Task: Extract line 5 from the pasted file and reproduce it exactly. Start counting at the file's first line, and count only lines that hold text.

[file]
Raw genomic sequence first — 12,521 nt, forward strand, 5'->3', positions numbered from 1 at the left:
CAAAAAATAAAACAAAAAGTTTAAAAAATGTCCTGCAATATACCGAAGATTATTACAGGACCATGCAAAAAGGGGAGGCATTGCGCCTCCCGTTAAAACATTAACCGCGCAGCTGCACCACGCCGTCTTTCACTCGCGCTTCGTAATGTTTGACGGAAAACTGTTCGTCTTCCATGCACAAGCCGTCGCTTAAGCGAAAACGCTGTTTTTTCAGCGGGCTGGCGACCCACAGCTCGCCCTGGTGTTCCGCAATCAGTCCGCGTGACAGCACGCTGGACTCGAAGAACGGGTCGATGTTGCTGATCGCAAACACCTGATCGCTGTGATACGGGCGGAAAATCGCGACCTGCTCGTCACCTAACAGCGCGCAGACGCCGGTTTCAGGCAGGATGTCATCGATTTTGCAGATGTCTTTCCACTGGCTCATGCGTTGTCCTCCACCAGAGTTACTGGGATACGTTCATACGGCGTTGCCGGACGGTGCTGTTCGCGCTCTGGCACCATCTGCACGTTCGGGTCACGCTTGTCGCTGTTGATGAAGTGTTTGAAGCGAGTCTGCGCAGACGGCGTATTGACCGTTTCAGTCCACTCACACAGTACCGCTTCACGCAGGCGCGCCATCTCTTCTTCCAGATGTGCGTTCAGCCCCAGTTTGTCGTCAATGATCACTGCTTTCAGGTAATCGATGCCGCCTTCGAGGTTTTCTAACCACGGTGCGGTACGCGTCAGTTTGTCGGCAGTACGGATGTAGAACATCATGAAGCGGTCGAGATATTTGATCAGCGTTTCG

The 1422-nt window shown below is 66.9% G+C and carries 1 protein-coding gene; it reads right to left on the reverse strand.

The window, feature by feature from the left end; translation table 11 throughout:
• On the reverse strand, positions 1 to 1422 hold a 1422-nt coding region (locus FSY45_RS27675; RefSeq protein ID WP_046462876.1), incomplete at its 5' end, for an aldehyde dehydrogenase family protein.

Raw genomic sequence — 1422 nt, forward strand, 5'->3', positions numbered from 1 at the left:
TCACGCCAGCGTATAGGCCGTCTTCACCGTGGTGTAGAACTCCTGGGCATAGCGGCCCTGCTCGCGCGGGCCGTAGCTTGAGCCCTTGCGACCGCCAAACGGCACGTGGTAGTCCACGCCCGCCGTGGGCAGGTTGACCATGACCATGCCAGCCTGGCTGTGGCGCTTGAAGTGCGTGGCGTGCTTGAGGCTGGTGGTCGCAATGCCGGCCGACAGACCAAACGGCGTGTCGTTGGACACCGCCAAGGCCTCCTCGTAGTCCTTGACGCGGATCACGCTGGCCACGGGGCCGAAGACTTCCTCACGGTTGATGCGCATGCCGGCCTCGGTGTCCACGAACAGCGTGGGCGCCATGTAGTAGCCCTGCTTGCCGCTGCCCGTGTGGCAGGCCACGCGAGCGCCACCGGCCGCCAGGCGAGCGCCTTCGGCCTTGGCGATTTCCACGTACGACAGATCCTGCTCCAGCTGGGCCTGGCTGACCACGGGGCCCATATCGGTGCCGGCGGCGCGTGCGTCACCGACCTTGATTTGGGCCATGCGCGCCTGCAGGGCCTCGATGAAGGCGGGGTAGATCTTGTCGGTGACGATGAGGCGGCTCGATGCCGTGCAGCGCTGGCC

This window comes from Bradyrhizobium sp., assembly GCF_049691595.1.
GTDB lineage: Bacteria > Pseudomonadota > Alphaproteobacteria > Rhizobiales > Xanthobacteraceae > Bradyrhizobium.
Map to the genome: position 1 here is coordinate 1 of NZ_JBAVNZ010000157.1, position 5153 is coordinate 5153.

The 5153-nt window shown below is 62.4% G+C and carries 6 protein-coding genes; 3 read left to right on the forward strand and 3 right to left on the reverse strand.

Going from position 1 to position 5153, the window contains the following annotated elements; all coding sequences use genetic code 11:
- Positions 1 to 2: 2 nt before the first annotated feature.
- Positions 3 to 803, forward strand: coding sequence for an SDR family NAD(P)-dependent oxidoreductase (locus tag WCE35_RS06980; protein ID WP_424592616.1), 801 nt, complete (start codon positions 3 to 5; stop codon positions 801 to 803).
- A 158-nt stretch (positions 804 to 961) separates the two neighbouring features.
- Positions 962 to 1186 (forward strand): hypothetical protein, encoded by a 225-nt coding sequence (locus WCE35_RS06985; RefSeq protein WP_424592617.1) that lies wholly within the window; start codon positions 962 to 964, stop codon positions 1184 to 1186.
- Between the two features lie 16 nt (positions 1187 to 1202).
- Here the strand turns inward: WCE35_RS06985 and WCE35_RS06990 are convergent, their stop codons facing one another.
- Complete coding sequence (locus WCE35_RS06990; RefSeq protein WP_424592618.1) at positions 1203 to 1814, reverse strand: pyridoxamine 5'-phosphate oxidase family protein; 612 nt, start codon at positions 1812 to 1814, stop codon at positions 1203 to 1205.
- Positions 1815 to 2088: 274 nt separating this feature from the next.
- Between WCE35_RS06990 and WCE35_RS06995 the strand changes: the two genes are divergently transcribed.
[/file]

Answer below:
• On the reverse strand, positions 1 to 1422 hold a 1422-nt coding region (locus FSY45_RS27675; RefSeq protein ID WP_046462876.1), incomplete at its 5' end, for an aldehyde dehydrogenase family protein.